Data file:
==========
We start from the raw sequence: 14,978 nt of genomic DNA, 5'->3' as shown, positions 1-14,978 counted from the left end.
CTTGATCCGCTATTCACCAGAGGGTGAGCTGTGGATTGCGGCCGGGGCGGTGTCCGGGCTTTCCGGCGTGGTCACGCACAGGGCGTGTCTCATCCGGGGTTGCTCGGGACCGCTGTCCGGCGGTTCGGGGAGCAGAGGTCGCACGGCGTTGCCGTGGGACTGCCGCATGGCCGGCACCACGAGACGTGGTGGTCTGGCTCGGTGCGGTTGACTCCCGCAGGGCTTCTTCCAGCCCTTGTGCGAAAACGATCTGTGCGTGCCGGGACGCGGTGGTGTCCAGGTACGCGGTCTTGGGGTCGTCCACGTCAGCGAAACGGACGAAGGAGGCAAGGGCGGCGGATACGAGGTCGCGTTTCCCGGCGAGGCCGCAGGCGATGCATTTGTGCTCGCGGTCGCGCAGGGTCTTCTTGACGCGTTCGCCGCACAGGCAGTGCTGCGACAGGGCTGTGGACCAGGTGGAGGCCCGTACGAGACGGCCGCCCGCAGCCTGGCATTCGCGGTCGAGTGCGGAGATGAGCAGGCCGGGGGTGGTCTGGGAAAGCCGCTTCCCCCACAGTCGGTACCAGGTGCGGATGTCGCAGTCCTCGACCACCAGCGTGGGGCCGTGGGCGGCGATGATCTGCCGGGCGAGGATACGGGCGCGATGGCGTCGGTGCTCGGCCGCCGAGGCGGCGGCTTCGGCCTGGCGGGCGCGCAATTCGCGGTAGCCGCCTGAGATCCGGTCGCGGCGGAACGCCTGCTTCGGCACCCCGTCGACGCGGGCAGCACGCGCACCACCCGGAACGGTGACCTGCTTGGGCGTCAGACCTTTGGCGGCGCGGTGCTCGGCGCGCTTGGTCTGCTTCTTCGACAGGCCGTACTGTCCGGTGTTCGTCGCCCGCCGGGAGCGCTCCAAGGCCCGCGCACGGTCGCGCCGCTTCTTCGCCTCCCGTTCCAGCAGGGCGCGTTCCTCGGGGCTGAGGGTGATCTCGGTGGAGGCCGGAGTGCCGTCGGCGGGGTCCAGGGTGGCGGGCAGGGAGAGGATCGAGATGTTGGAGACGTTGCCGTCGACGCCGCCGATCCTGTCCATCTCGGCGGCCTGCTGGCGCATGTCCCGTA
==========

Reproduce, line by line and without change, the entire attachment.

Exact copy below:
We start from the raw sequence: 14,978 nt of genomic DNA, 5'->3' as shown, positions 1-14,978 counted from the left end.
CTTGATCCGCTATTCACCAGAGGGTGAGCTGTGGATTGCGGCCGGGGCGGTGTCCGGGCTTTCCGGCGTGGTCACGCACAGGGCGTGTCTCATCCGGGGTTGCTCGGGACCGCTGTCCGGCGGTTCGGGGAGCAGAGGTCGCACGGCGTTGCCGTGGGACTGCCGCATGGCCGGCACCACGAGACGTGGTGGTCTGGCTCGGTGCGGTTGACTCCCGCAGGGCTTCTTCCAGCCCTTGTGCGAAAACGATCTGTGCGTGCCGGGACGCGGTGGTGTCCAGGTACGCGGTCTTGGGGTCGTCCACGTCAGCGAAACGGACGAAGGAGGCAAGGGCGGCGGATACGAGGTCGCGTTTCCCGGCGAGGCCGCAGGCGATGCATTTGTGCTCGCGGTCGCGCAGGGTCTTCTTGACGCGTTCGCCGCACAGGCAGTGCTGCGACAGGGCTGTGGACCAGGTGGAGGCCCGTACGAGACGGCCGCCCGCAGCCTGGCATTCGCGGTCGAGTGCGGAGATGAGCAGGCCGGGGGTGGTCTGGGAAAGCCGCTTCCCCCACAGTCGGTACCAGGTGCGGATGTCGCAGTCCTCGACCACCAGCGTGGGGCCGTGGGCGGCGATGATCTGCCGGGCGAGGATACGGGCGCGATGGCGTCGGTGCTCGGCCGCCGAGGCGGCGGCTTCGGCCTGGCGGGCGCGCAATTCGCGGTAGCCGCCTGAGATCCGGTCGCGGCGGAACGCCTGCTTCGGCACCCCGTCGACGCGGGCAGCACGCGCACCACCCGGAACGGTGACCTGCTTGGGCGTCAGACCTTTGGCGGCGCGGTGCTCGGCGCGCTTGGTCTGCTTCTTCGACAGGCCGTACTGTCCGGTGTTCGTCGCCCGCCGGGAGCGCTCCAAGGCCCGCGCACGGTCGCGCCGCTTCTTCGCCTCCCGTTCCAGCAGGGCGCGTTCCTCGGGGCTGAGGGTGATCTCGGTGGAGGCCGGAGTGCCGTCGGCGGGGTCCAGGGTGGCGGGCAGGGAGAGGATCGAGATGTTGGAGACGTTGCCGTCGACGCCGCCGATCCTGTCCATCTCGGCGGCCTGCTGGCGCATGTCCCGTA